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True/false question on integration

  1. Feb 6, 2012 #1
    Let f(x) > 0 be a continuous function. Then F(x) = ∫f(t) dt ≥ 0 [0, x] for all values of x.

    I would have chosen true, but the answer is false. If f(x) is always positive, then how can the integral ever be negative?

    Thanks.
     
  2. jcsd
  3. Feb 6, 2012 #2

    jedishrfu

    Staff: Mentor

    is this answer in a book or the prof said so?

    is the t going from 0 to x or x to 0? that could be the difference.
     
  4. Feb 6, 2012 #3
    It is part of an old exam, the solutions say that the answer is false.
     
  5. Feb 6, 2012 #4

    jedishrfu

    Staff: Mentor

    then its probably due to whether its evaluated from 0..x or x..0
     
  6. Feb 6, 2012 #5
    The bottom limit on the integral is 0 and the top limit is x.
     
  7. Feb 6, 2012 #6

    jedishrfu

    Staff: Mentor

    okay so is f(x) real or complex?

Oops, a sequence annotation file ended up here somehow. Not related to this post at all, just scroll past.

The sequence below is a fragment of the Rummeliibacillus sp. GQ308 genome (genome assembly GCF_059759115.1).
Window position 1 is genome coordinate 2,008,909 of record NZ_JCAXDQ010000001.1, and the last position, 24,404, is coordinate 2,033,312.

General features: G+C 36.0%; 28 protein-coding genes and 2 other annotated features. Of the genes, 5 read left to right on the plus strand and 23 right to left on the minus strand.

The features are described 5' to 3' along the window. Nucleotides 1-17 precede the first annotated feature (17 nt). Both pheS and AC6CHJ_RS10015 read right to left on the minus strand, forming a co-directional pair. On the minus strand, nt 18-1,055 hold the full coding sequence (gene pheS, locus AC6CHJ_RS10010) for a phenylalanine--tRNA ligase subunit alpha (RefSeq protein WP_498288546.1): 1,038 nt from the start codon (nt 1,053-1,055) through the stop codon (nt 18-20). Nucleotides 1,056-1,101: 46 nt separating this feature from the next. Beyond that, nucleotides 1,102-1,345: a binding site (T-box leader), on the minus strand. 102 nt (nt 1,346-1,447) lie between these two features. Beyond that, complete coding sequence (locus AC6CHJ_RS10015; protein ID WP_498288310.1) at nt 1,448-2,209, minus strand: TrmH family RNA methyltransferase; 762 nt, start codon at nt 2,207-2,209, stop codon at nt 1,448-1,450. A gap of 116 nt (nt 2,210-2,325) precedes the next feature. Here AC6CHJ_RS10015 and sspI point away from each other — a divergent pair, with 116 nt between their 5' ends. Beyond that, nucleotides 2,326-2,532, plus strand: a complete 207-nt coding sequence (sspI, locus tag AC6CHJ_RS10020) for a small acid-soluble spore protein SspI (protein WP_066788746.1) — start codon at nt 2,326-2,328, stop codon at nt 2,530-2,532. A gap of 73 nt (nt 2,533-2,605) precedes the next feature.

8. Feb 6, 2012 #7
    We haven't discussed the differences between real and complex integrals, so it's real.
     
  9. Feb 6, 2012 #8

    jedishrfu

    Staff: Mentor

    I can't think of any other trick so I think you're right and I'd go with that. You could ask a teacher about it.

    For f(x)>0 then conceptually sum of the vertical strip areas from 0 to x would make the answer positive. The trick is looking for some way to have ( F(x) - F(0) ) < 0 but ( F(x) - F(0) ) is the area vertical strip areas from 0 to x.

    So given that f(x) is real then the only way is for the integral to be negative is if its evaluated from x to 0, Since it wasn't explicitly shown at least in your example.
     
  10. Feb 6, 2012 #9
    I think I may have gotten it. Is it because x can be any value, so that the integral can go from 0 to -3, for example, where we would receive a negative value?
     
  11. Feb 6, 2012 #10

    jedishrfu

    Staff: Mentor

    perhaps but wouldn't the closed interval be written as [x,0] to imply that x<0
     
  12. Feb 6, 2012 #11

    Bacle2

    User Avatar
    Science Advisor

    If you're going in the standard direction [0,x] , then your F(x) is positive:

    F(x):=∫x0 f(t)dt

    So F(0)=0 ; F'(x)=f(x) , by FTCalculus, and f(x)>0 by assumption.

    If x<0 , then F(x)<0 by same argument.
     
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